Sandra D. Grannum, James G. Lundy and Heaven L. Chandler discuss Robinhood’s alleged violation of Massachusetts’ new fiduciary duty rule for broker-dealers on the Broker-Dealer Regulations and Insights blog. Massachusetts’ Secretary of Commonwealth, William Galvin, filed a regulatory complaint raising three different violations against Robinhood. The complaint attempts to ban the trading app for violating the State’s fiduciary duty rule which requires broker-dealers to act in the best interest of their clients. This new rule, passed in February 2020, was created in response to the Securities and Exchange Commission’s Regulation Best Interest (Reg BI). During this past year, due to COVID-19 and other meme-based investment activities on the application, Robinhood accumulated over 3 million new users in the first four months of 2020. Galvin’s concerns revolve around the 500,000 customers in Massachusetts, with accounts totaling over $1.6 billion.  For more information, please read the post on the Broker-Dealer blog.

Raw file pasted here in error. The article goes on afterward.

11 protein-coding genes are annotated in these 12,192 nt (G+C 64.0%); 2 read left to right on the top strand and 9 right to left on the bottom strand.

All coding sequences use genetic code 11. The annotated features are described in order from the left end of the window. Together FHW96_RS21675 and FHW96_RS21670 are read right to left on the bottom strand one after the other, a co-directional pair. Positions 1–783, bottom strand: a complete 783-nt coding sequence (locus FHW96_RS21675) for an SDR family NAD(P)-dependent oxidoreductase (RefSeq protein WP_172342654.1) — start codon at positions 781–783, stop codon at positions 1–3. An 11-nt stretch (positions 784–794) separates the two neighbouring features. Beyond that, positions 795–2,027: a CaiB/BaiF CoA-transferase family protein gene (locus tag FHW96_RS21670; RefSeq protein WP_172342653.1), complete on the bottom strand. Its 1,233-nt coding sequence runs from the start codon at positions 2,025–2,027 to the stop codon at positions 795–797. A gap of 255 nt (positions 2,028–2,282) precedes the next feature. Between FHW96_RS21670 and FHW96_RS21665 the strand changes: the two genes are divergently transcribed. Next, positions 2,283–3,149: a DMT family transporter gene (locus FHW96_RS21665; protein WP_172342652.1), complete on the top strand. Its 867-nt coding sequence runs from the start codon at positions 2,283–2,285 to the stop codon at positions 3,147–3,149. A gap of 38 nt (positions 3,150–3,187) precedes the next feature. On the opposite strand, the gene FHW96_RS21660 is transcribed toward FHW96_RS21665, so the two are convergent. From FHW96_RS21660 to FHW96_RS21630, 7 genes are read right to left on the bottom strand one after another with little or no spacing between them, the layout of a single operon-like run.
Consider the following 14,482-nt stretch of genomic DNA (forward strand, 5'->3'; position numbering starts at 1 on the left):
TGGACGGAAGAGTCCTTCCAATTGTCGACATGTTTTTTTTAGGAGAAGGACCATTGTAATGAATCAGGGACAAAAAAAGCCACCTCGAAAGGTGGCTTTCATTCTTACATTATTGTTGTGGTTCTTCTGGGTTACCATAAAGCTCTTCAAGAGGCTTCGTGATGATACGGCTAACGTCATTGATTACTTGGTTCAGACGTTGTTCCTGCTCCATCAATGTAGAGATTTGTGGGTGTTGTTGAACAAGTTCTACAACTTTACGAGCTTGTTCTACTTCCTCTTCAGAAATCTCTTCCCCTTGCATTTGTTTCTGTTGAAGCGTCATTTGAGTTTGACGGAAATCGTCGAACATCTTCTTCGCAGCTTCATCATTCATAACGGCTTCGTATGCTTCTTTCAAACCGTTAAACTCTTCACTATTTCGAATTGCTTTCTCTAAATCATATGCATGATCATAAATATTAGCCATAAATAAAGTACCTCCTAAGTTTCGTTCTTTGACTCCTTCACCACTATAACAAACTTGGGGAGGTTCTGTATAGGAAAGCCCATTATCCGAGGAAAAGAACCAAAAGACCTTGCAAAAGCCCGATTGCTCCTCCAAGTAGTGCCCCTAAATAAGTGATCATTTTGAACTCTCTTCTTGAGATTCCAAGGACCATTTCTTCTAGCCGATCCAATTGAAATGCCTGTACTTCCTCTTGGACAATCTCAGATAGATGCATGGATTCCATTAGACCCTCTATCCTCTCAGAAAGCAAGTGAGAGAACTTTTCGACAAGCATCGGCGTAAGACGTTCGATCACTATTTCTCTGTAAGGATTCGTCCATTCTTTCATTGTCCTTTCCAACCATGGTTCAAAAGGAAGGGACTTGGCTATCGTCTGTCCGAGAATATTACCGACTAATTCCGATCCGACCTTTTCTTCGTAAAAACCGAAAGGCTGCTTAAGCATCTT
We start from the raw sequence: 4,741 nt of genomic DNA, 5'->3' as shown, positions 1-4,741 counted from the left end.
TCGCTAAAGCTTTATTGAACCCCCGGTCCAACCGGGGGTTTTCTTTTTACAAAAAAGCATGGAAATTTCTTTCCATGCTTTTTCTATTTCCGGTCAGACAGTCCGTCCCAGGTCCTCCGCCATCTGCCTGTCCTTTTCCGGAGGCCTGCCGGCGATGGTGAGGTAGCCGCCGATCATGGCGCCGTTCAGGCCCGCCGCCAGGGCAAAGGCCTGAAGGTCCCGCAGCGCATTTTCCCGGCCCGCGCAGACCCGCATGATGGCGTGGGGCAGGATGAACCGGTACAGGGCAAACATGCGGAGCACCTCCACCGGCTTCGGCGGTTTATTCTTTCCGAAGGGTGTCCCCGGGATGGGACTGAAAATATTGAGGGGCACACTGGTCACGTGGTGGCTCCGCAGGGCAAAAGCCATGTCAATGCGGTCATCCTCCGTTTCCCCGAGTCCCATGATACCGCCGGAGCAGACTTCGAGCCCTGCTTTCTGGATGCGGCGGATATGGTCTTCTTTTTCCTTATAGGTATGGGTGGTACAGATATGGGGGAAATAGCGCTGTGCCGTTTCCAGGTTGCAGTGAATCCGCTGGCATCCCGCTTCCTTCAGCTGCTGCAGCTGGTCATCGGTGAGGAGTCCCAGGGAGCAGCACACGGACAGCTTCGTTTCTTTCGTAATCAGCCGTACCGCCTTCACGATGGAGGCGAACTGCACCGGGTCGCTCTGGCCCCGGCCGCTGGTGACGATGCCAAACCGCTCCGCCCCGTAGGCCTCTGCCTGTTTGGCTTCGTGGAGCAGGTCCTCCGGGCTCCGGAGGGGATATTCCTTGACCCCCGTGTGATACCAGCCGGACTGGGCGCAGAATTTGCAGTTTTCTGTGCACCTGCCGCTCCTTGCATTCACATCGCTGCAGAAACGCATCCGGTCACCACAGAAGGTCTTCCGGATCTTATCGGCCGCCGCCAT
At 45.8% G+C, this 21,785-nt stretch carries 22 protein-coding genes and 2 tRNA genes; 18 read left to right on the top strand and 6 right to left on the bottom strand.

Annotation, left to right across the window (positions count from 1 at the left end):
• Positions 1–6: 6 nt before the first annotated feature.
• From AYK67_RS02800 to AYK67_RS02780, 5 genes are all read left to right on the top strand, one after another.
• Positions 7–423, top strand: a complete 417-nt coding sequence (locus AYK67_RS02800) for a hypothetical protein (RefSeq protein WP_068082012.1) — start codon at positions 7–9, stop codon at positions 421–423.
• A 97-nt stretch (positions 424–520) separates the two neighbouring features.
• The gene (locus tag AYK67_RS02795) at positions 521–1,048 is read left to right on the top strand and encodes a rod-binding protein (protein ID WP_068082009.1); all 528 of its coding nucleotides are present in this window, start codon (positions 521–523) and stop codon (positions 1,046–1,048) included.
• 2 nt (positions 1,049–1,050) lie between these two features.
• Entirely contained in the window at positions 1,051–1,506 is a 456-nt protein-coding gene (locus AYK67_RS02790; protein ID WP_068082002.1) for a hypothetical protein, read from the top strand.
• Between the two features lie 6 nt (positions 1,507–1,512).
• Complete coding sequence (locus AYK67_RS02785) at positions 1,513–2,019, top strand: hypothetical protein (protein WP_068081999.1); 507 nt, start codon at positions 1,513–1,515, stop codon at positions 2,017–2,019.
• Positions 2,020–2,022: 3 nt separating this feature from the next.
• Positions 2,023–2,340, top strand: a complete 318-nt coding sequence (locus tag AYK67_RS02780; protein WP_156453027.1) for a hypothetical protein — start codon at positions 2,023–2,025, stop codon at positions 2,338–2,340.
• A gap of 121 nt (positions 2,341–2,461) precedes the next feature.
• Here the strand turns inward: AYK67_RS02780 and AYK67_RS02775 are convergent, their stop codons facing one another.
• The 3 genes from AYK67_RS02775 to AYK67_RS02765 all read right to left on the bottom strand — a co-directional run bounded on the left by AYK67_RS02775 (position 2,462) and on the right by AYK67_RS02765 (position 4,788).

We previously posted another discussion on the New York best interest fiduciary rule for insurance that was recently struck down. This has now also been posted to the Broker-Deal Blog.

What May Be In Store For The Investment Management Industry Under Chair Gensler: A Podcast

In Faegre Drinker’s “Enforcement Highlights” third podcast, Jim Lundy moderates a panel with Investment Management Group partner Jillian Bosmann and fellow SEC and Regulatory Enforcement partner David Porteous discussing what the plans may be for the SEC’s Divisions of Investment Management, Examinations, and Enforcement and the investment management industry under the leadership of new SEC Chair Gary Gensler. Topics also include the Division of Examination’s 2021 Annual Report, the SEC’s ESG Risk Alert, and FINRA’s anticipated relationship with the SEC under Chair Gensler.

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SEC’s Director of Enforcement Unexpectedly Resigns Just Days after Taking the Job: Reminiscent of Previous Resignation by former Chairman Harvey Pitt